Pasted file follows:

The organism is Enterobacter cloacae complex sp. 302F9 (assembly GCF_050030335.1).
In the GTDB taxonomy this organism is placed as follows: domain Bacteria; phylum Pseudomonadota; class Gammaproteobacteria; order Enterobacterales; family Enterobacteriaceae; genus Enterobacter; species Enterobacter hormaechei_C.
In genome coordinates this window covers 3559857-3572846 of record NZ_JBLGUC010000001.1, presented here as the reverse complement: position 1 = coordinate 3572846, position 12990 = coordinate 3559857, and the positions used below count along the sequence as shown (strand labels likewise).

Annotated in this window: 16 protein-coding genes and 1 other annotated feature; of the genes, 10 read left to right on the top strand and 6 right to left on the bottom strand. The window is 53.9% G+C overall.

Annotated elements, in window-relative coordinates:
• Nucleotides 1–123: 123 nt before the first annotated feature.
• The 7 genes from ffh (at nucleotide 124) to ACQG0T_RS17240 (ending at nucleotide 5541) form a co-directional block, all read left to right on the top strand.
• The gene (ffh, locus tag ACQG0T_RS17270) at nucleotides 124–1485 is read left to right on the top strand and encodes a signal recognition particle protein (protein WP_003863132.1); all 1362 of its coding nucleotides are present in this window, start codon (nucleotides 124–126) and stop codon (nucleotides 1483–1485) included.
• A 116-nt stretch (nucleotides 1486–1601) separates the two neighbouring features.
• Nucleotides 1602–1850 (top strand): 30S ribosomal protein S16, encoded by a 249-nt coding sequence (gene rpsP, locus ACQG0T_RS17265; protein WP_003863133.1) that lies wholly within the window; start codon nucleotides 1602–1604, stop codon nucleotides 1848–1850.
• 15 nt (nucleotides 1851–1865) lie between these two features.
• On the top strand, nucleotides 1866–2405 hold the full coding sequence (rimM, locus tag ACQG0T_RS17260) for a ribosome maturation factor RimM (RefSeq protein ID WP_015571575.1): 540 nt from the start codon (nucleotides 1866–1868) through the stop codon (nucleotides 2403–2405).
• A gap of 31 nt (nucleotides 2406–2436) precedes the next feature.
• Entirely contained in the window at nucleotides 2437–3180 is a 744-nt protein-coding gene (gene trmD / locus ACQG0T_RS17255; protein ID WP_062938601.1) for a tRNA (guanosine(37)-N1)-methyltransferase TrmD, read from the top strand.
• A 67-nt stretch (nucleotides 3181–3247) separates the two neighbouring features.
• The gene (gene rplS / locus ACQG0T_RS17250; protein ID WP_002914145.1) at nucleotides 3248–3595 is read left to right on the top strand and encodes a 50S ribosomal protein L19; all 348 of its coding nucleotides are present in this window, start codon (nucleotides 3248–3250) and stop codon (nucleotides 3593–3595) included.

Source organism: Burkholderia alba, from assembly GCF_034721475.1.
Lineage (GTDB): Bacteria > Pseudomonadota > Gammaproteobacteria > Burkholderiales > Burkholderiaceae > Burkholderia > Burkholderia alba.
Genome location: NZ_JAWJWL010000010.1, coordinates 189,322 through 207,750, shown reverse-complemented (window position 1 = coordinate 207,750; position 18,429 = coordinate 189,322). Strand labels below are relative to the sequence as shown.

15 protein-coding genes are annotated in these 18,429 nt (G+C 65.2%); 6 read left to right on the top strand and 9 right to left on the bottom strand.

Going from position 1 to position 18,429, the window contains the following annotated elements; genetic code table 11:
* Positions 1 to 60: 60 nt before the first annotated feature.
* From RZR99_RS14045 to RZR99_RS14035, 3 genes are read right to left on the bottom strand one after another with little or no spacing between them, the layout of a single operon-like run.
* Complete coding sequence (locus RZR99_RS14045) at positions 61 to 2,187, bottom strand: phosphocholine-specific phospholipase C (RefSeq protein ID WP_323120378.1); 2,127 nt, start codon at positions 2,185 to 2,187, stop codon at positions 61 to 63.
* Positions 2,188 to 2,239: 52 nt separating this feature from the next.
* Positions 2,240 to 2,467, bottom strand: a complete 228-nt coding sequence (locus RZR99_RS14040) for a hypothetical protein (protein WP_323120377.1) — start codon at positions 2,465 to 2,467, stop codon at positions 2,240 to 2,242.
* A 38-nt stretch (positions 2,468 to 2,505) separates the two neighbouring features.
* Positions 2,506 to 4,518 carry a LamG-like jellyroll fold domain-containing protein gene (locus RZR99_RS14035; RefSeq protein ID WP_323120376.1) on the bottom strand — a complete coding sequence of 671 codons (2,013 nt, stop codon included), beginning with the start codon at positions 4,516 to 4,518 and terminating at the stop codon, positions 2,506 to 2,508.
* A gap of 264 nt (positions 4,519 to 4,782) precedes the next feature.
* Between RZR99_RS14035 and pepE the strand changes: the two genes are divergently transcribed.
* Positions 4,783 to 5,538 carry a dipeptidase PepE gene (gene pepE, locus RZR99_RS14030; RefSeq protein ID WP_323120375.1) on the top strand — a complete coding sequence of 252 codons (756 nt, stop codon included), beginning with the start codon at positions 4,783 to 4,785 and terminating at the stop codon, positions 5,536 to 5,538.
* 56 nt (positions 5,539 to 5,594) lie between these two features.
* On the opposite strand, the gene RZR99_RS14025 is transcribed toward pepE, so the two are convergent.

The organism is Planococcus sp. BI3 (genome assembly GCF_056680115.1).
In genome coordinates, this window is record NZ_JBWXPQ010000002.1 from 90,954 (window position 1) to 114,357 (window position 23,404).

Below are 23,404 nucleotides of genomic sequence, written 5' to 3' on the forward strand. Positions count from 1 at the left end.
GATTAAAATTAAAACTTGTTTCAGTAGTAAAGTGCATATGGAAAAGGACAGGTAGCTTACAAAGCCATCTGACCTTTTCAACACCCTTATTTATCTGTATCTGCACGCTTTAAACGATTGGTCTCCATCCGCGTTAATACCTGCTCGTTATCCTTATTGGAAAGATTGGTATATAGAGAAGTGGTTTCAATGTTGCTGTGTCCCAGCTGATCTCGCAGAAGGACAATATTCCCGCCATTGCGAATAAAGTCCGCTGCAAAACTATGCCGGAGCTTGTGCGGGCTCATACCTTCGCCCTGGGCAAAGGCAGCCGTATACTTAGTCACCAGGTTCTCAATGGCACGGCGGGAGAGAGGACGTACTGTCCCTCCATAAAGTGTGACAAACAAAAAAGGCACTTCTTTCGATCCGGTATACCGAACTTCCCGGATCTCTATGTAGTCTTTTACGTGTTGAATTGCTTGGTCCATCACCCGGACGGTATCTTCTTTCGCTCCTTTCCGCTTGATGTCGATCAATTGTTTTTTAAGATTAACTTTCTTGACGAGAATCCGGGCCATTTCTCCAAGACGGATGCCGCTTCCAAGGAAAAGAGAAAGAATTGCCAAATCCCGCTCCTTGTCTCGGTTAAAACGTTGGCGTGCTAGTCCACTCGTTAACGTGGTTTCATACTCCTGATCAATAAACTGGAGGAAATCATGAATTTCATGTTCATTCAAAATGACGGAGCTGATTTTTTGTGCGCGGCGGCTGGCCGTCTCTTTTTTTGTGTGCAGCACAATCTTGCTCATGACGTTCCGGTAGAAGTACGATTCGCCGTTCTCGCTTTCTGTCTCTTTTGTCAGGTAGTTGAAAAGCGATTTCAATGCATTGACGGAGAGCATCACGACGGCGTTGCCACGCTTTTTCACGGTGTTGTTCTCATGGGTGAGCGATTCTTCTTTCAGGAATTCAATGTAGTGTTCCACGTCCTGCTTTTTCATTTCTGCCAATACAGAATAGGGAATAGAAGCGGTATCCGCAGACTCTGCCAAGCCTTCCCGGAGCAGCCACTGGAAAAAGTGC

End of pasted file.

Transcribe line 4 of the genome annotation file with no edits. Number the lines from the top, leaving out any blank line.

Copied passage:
Annotated in this window: 16 protein-coding genes and 1 other annotated feature; of the genes, 10 read left to right on the top strand and 6 right to left on the bottom strand. The window is 53.9% G+C overall.